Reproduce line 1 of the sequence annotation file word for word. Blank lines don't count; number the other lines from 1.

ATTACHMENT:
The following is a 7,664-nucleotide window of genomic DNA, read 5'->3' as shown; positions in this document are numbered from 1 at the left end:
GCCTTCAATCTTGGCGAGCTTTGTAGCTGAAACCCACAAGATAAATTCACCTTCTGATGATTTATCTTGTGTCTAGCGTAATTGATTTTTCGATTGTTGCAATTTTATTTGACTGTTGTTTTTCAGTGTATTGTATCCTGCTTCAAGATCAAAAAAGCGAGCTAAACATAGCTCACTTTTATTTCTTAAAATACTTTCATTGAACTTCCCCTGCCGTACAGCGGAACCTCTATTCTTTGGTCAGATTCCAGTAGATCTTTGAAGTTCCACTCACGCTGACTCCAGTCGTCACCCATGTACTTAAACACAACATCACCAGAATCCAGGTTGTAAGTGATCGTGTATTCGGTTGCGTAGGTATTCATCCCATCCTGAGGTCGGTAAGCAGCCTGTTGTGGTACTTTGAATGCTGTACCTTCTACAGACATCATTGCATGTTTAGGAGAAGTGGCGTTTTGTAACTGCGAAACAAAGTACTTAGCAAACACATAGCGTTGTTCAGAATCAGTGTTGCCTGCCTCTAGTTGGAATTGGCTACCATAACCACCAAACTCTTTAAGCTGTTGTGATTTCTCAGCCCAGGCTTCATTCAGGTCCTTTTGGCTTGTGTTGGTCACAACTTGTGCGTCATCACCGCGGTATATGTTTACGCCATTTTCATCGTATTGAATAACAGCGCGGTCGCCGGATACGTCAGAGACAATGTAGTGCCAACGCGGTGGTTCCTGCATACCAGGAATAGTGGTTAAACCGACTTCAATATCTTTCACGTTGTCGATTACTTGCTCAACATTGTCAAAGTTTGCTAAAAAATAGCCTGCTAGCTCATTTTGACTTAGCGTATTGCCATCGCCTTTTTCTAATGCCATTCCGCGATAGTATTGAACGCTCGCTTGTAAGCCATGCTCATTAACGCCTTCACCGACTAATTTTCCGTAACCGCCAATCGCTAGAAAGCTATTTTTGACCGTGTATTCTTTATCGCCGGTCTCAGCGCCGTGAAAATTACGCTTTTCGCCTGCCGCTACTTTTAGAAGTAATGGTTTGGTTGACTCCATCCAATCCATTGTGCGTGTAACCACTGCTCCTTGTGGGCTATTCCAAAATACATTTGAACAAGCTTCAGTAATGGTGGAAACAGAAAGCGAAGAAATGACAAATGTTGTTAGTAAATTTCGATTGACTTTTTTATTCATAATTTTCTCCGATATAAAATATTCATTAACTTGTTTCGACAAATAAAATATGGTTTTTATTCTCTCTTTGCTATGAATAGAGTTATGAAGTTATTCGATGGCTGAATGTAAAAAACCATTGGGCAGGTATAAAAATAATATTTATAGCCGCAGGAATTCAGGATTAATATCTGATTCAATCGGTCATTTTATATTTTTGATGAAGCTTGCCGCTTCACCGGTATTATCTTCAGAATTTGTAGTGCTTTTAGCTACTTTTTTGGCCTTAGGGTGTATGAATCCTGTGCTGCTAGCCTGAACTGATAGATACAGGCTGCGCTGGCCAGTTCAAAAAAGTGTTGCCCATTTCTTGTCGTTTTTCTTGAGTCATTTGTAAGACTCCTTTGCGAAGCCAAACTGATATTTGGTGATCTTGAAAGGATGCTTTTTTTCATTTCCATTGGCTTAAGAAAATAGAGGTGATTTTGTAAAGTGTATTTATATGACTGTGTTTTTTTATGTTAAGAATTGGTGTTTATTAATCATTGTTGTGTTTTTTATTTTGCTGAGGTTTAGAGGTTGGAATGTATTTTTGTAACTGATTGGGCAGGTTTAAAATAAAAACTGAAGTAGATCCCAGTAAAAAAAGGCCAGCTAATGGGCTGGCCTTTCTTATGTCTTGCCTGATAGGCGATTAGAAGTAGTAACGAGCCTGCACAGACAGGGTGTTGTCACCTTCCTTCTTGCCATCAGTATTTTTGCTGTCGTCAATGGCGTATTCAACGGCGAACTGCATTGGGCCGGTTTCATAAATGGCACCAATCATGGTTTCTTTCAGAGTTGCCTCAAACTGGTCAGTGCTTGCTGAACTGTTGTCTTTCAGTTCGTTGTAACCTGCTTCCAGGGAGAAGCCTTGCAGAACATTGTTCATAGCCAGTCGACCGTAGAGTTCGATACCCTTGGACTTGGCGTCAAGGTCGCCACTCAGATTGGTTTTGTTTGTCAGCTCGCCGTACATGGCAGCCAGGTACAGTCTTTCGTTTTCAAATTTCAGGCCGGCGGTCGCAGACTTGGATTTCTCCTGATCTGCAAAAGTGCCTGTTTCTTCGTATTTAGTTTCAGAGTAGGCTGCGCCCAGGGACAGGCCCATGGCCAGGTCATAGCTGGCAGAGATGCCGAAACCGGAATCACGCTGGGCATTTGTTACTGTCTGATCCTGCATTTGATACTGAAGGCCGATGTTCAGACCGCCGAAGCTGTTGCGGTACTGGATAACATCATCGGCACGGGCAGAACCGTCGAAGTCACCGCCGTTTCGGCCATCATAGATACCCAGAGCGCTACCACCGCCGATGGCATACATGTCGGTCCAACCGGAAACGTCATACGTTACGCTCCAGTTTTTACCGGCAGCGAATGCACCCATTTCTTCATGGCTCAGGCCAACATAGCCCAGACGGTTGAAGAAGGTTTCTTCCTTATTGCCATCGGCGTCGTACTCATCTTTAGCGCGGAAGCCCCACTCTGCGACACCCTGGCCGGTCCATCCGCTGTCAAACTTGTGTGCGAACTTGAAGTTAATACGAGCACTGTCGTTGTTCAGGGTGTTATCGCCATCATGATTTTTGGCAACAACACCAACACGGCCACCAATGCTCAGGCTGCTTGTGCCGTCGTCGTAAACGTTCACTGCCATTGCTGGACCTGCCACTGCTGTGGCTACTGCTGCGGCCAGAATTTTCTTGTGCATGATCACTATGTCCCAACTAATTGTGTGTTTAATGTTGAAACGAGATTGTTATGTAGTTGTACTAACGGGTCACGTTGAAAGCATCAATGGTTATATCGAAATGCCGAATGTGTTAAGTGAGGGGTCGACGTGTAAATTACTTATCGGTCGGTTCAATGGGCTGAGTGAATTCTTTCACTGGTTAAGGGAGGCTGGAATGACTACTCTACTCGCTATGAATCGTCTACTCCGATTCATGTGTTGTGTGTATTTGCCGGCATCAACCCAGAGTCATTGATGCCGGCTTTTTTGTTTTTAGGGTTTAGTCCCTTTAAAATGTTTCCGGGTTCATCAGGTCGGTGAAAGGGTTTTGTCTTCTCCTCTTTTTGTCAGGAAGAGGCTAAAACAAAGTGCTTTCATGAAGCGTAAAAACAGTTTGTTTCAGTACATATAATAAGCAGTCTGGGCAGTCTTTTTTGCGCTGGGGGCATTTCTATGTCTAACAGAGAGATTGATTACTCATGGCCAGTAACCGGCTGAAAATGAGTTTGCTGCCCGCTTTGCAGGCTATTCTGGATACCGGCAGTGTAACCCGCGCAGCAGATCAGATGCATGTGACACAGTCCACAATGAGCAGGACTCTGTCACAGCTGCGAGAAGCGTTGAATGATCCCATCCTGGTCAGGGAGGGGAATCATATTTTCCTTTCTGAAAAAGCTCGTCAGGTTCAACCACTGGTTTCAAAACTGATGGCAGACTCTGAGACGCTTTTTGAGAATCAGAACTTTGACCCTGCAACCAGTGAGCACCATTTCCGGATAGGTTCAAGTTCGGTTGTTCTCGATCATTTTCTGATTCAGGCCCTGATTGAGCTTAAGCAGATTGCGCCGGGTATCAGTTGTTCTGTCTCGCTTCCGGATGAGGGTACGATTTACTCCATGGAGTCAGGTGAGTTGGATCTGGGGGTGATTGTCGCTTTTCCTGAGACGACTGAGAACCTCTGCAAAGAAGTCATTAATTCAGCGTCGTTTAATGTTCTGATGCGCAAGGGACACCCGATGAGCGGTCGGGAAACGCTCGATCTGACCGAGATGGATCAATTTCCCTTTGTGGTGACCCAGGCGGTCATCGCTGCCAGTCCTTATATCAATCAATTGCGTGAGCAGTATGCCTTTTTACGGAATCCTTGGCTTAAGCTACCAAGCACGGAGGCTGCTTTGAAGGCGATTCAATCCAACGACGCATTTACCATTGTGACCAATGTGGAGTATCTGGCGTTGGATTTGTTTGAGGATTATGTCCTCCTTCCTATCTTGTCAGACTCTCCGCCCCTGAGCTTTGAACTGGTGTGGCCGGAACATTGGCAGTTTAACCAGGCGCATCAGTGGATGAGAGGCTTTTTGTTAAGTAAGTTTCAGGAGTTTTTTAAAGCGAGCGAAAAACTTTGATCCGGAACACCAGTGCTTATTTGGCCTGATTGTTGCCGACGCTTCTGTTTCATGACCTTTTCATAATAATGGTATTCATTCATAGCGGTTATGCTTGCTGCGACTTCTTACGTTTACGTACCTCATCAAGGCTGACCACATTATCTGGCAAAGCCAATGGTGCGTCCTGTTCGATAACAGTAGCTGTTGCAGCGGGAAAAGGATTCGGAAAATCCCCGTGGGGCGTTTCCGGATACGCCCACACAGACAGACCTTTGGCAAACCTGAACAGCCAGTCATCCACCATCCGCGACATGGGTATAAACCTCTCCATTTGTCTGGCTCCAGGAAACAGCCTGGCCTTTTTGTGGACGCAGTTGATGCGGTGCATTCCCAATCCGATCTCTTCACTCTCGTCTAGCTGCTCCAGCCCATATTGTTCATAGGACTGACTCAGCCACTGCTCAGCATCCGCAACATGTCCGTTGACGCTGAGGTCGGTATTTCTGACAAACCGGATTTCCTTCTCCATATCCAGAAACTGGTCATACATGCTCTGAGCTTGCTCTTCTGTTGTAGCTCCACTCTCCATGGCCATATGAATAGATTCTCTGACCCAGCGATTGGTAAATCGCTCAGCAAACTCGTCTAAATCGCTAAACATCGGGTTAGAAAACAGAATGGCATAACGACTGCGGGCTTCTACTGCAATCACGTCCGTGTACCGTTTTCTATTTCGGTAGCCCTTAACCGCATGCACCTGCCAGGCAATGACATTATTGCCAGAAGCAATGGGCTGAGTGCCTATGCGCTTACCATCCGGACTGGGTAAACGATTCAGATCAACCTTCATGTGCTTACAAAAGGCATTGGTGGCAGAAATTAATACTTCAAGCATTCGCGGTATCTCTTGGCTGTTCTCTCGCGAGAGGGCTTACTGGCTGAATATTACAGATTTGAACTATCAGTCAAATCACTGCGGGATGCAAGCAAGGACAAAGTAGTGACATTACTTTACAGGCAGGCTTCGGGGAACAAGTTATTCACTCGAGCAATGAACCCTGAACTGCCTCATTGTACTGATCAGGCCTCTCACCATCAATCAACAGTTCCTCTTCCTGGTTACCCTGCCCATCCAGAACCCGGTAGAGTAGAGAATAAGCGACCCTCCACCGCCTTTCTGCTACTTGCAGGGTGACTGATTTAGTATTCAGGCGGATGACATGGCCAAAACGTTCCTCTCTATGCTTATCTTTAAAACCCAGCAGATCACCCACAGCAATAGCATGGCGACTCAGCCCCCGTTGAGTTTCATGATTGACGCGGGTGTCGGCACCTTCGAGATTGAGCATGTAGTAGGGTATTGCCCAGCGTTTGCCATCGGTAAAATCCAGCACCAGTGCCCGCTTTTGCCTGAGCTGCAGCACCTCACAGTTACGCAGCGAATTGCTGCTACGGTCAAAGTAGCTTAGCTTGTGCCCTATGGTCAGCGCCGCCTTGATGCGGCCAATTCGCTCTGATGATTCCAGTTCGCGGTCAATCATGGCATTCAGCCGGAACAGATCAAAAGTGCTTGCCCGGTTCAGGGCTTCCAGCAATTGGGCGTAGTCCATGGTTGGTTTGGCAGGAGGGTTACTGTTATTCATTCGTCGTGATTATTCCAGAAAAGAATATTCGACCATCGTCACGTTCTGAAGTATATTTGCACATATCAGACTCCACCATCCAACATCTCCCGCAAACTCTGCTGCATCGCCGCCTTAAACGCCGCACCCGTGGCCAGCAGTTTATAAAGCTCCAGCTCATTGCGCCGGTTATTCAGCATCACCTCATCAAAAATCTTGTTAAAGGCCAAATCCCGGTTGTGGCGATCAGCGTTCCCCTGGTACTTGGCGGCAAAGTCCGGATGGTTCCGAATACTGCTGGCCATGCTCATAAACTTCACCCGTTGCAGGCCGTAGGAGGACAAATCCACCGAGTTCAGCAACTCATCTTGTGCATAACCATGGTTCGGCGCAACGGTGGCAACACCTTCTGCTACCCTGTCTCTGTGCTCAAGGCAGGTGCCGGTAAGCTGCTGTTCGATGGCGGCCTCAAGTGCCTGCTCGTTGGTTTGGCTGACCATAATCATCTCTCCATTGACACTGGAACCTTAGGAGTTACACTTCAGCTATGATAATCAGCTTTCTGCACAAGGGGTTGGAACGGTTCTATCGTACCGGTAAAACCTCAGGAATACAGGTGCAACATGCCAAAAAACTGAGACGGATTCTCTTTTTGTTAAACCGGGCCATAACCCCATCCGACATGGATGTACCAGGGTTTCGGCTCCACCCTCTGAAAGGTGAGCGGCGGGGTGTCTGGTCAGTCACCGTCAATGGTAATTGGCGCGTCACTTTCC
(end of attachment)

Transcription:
The following is a 7,664-nucleotide window of genomic DNA, read 5'->3' as shown; positions in this document are numbered from 1 at the left end: